The Linux Kernel/System

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System means general functions used to support and manage other kernel functionality. Synonym: infrastructure.

Booting and Halting[edit]

Booting a Linux installation is a complex process involving multiple stages and software components. This book is going to focus on the kernel part of the booting process, leaving the rest to other books or documentation. However, we are going to outline the essential stages of the startup process to show where the kernel fits:

  1. Hardware (including firmware) initialization
  2. Execution of a boot loader (if any)
  3. Loading the kernel image and startup of the kernel
  4. User space initialization

Early stages of the Linux startup process heavily depend very much on the computer architecture. IBM PC compatible hardware is one architecture Linux is commonly used on; on these systems, the BIOS plays an important role, which might not have exact analogs on other systems. In the following example, IBM PC compatible hardware is assumed:

  1. The BIOS performs startup tasks specific to the actual hardware platform.
  2. Once the hardware is enumerated and the hardware which is necessary for boot is initialized correctly, the BIOS loads and executes the boot code from the configured boot device. This boot code contains phase 1 of a Linux boot loader; phase 1 loads phase 2, which is the bulk of the boot loader code. Some loaders may use an intermediate phase (known as phase 1.5) to achieve this, since they are designed to be able to interpret filesystem layouts to locate the phase 2 loader.
  3. The boot loader loads the kernel image, prepare the boot parameters to be read later by the kernel, and transfer control to the operating system by jumping to a position in memory.

When the kernel finishes its startup process, it must be able to provide a pre-emptive multi-tasking environment to user space. The kernel must also initialize the device needed to mount the root filesystem (as read only), specified by the boot loader using the parameter root=. The root file system contains the image of the first process to be launched by the kernel, called the init process, which PID is going to be 1. The kernel looks for it in /sbin/init by default, or in the path indicated by the init= boot parameter.

The init process manages user space initialization. It usually involves the execution of various startup scripts and daemons that set up all non-operating system services and structures in order to allow a user environment to be created.

Kernel booting[edit]

This is loaded in two stages - in the first stage the kernel (as a compressed image file) is loaded into memory and decompressed, and a few fundamental functions such as essential hardware and basic memory management (memory paging) are set up. Control is then switched one final time to the main kernel start process calling start_kernel(), which then performs the majority of system setup (interrupts, the rest of memory management, device and driver initialization, etc.) before spawning separately, the idle process and scheduler, and the init process (which is executed in user space).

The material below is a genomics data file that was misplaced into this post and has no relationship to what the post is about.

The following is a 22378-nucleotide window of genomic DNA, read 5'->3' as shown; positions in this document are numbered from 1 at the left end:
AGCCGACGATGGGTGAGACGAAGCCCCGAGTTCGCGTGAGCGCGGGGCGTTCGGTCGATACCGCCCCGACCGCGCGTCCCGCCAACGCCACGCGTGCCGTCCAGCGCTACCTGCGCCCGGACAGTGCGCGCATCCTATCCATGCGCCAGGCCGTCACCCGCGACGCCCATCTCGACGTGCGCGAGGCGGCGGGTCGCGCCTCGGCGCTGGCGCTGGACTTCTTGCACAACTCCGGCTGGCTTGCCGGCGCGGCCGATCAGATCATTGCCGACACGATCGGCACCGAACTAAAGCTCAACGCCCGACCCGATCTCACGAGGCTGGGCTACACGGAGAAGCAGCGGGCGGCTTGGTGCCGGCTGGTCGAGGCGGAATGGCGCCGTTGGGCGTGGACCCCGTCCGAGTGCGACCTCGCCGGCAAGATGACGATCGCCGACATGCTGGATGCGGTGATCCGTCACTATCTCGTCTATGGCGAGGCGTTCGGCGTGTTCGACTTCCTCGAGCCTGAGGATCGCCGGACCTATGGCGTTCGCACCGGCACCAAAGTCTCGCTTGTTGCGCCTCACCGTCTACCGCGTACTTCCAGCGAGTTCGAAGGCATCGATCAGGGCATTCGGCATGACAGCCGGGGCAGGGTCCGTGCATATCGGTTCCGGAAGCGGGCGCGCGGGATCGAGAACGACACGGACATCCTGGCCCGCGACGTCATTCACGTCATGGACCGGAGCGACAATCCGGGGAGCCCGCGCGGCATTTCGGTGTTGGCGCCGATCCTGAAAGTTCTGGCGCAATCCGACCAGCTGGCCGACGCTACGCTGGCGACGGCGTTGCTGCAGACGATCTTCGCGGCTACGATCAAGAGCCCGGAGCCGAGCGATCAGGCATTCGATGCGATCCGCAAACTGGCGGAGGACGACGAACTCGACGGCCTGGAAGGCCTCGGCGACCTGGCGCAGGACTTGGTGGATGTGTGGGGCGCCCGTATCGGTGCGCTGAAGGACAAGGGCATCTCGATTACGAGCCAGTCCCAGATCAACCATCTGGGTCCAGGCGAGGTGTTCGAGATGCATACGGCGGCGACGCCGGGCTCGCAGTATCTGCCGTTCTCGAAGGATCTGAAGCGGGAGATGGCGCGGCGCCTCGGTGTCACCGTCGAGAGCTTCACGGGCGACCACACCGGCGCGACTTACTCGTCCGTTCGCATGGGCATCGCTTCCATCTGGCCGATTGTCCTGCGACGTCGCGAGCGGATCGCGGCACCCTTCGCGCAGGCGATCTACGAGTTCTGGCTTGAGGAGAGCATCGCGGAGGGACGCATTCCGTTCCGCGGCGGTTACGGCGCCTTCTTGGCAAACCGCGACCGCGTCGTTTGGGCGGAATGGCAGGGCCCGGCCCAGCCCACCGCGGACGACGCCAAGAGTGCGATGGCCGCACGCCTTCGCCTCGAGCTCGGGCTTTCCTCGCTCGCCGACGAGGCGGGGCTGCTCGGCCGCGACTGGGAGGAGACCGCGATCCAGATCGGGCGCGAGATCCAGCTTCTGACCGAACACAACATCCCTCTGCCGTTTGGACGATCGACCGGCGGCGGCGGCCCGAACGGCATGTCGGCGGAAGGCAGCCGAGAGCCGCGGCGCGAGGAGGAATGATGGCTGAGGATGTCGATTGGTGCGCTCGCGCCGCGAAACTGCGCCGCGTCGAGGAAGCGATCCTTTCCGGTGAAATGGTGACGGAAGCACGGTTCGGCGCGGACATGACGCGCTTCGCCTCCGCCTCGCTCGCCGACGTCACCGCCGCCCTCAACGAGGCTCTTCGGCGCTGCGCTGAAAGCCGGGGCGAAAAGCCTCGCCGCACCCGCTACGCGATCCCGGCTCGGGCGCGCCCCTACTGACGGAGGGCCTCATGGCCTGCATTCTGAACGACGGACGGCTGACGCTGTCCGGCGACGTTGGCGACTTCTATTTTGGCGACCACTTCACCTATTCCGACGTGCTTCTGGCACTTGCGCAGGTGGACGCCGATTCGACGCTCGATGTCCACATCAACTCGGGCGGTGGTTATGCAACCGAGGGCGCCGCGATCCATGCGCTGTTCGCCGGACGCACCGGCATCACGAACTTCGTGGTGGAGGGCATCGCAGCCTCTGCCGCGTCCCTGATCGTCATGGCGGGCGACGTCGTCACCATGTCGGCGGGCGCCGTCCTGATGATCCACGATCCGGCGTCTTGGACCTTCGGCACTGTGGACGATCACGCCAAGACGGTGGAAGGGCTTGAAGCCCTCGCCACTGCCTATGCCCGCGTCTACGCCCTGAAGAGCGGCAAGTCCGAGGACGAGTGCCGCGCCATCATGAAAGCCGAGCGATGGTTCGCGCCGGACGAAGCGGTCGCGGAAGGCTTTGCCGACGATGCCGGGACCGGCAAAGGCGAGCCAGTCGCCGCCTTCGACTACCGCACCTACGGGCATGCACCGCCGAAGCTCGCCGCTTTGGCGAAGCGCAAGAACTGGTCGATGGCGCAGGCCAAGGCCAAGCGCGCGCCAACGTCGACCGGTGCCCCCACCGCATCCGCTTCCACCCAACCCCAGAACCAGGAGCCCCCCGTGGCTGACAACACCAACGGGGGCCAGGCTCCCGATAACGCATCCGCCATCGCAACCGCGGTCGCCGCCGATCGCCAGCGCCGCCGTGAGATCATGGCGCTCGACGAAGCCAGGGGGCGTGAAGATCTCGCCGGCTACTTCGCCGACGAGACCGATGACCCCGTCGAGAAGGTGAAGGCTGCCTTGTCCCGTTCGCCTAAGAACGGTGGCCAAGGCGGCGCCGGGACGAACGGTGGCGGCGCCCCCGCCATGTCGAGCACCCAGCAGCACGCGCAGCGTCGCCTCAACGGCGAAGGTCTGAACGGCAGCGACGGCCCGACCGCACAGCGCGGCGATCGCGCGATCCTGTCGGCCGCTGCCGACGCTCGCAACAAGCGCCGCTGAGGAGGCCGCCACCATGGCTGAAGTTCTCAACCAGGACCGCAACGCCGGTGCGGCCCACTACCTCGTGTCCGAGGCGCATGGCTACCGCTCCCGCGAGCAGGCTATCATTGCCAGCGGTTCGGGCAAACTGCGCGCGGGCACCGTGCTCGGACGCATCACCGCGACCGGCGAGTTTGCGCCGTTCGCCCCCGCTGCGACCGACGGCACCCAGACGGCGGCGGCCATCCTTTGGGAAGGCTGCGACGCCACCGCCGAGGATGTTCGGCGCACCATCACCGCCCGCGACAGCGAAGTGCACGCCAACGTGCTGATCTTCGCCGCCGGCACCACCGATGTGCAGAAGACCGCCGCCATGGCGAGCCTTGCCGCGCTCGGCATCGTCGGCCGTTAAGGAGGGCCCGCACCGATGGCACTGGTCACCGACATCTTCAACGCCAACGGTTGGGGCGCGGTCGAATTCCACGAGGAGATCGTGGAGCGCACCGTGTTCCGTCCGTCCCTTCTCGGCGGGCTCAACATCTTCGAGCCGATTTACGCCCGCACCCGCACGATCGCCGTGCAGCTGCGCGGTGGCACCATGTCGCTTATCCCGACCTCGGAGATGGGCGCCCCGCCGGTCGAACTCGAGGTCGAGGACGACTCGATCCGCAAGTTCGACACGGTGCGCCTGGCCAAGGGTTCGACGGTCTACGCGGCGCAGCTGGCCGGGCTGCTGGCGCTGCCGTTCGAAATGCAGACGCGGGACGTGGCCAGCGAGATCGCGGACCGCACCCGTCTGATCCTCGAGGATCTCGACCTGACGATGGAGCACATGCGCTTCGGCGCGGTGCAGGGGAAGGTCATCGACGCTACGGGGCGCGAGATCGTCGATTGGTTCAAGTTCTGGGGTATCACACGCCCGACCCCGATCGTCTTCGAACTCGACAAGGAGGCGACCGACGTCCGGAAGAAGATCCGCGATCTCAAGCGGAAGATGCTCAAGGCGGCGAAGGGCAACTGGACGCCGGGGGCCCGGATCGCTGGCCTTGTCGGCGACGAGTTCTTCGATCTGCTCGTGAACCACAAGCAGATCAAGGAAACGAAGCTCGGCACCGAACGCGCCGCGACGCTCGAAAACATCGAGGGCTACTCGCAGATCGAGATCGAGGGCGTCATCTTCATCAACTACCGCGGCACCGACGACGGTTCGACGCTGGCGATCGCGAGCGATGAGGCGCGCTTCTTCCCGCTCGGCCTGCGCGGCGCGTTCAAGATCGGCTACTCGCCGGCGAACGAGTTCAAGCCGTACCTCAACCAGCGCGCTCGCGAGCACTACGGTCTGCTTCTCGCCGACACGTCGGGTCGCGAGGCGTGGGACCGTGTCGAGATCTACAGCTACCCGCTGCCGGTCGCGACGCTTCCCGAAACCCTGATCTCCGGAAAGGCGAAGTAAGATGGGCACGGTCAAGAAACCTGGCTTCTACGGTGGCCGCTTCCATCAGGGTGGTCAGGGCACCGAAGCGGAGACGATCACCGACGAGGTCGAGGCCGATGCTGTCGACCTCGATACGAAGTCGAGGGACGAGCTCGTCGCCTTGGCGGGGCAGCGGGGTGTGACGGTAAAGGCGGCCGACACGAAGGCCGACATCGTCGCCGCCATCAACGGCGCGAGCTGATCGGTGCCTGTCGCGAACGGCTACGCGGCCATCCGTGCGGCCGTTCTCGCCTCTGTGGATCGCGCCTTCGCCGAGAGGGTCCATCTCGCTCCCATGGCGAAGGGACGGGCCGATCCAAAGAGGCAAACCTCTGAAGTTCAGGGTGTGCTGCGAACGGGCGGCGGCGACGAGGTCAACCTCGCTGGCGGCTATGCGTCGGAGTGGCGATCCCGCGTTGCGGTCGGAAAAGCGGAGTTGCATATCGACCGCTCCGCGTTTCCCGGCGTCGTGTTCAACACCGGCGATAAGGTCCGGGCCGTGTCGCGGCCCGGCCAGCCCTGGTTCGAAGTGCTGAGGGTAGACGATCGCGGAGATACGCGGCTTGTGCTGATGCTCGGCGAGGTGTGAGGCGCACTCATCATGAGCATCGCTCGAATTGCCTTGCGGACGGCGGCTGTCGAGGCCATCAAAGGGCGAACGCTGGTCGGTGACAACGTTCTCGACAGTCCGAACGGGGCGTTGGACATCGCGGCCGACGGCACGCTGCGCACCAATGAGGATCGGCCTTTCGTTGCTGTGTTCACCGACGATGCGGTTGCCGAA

Kernel loading stage
The kernel as loaded is typically an image file, compressed into either zImage or bzImage formats with zlib. A routine at the head of it does a minimal amount of hardware setup, decompresses the image fully into high memory, and takes note of any RAM disk if configured. It then executes kernel startup via ./arch/i386/boot/head and the startup_32 () (for x86 based processors) process.
Kernel startup stage
The startup function for the kernel (also called the swapper or process 0) establishes memory management (paging tables and memory paging), detects the type of CPU and any additional functionality such as floating point capabilities, and then switches to non-architecture specific Linux kernel functionality via a call to start_kernel().
start_kernel executes a wide range of initialization functions. It sets up interrupt handling (IRQs), further configures memory, starts the init process (the first user-space process), and then starts the idle task via cpu_idle(). Notably, the kernel startup process also mounts the initial RAM disk ("initrd") that was loaded previously as the temporary root file system during the boot phase. The initrd allows driver modules to be loaded directly from memory, without reliance upon other devices (e.g. a hard disk) and the drivers that are needed to access them (e.g. a SATA driver). This split of some drivers statically compiled into the kernel and other drivers loaded from initrd allows for a smaller kernel. The root file system is later switched via a call to pivot_root() which unmounts the temporary root file system and replaces it with the use of the real one, once the latter is accessible. The memory used by the temporary root file system is then reclaimed.